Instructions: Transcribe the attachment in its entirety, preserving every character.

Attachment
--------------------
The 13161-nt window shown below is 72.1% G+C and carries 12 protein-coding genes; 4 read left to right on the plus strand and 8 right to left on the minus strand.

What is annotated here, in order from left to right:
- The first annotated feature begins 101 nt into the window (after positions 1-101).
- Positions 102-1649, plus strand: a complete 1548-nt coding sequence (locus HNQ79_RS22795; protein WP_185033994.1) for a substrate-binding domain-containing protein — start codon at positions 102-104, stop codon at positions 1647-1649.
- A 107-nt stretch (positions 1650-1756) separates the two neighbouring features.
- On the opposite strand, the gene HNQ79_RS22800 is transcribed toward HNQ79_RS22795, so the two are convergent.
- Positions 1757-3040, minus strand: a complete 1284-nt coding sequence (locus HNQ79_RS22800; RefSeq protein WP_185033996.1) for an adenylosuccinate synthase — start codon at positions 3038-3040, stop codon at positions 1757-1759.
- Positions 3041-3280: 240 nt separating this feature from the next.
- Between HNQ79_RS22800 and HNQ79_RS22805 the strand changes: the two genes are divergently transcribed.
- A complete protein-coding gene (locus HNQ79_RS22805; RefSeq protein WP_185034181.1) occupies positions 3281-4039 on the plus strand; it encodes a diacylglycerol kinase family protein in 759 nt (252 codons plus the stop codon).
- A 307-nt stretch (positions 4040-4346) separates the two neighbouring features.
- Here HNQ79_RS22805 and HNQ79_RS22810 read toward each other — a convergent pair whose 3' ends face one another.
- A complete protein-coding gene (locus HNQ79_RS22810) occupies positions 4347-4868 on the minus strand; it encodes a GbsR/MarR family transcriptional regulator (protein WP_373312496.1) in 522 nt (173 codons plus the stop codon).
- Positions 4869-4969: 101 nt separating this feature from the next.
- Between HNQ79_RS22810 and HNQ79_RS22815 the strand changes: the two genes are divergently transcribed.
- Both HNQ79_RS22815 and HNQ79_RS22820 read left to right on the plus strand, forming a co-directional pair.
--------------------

The 13161-nt window shown below is 72.1% G+C and carries 12 protein-coding genes; 4 read left to right on the plus strand and 8 right to left on the minus strand.

What is annotated here, in order from left to right:
- The first annotated feature begins 101 nt into the window (after positions 1-101).
- Positions 102-1649, plus strand: a complete 1548-nt coding sequence (locus HNQ79_RS22795; protein WP_185033994.1) for a substrate-binding domain-containing protein — start codon at positions 102-104, stop codon at positions 1647-1649.
- A 107-nt stretch (positions 1650-1756) separates the two neighbouring features.
- On the opposite strand, the gene HNQ79_RS22800 is transcribed toward HNQ79_RS22795, so the two are convergent.
- Positions 1757-3040, minus strand: a complete 1284-nt coding sequence (locus HNQ79_RS22800; RefSeq protein WP_185033996.1) for an adenylosuccinate synthase — start codon at positions 3038-3040, stop codon at positions 1757-1759.
- Positions 3041-3280: 240 nt separating this feature from the next.
- Between HNQ79_RS22800 and HNQ79_RS22805 the strand changes: the two genes are divergently transcribed.
- A complete protein-coding gene (locus HNQ79_RS22805; RefSeq protein WP_185034181.1) occupies positions 3281-4039 on the plus strand; it encodes a diacylglycerol kinase family protein in 759 nt (252 codons plus the stop codon).
- A 307-nt stretch (positions 4040-4346) separates the two neighbouring features.
- Here HNQ79_RS22805 and HNQ79_RS22810 read toward each other — a convergent pair whose 3' ends face one another.
- A complete protein-coding gene (locus HNQ79_RS22810) occupies positions 4347-4868 on the minus strand; it encodes a GbsR/MarR family transcriptional regulator (protein WP_373312496.1) in 522 nt (173 codons plus the stop codon).
- Positions 4869-4969: 101 nt separating this feature from the next.
- Between HNQ79_RS22810 and HNQ79_RS22815 the strand changes: the two genes are divergently transcribed.
- Both HNQ79_RS22815 and HNQ79_RS22820 read left to right on the plus strand, forming a co-directional pair.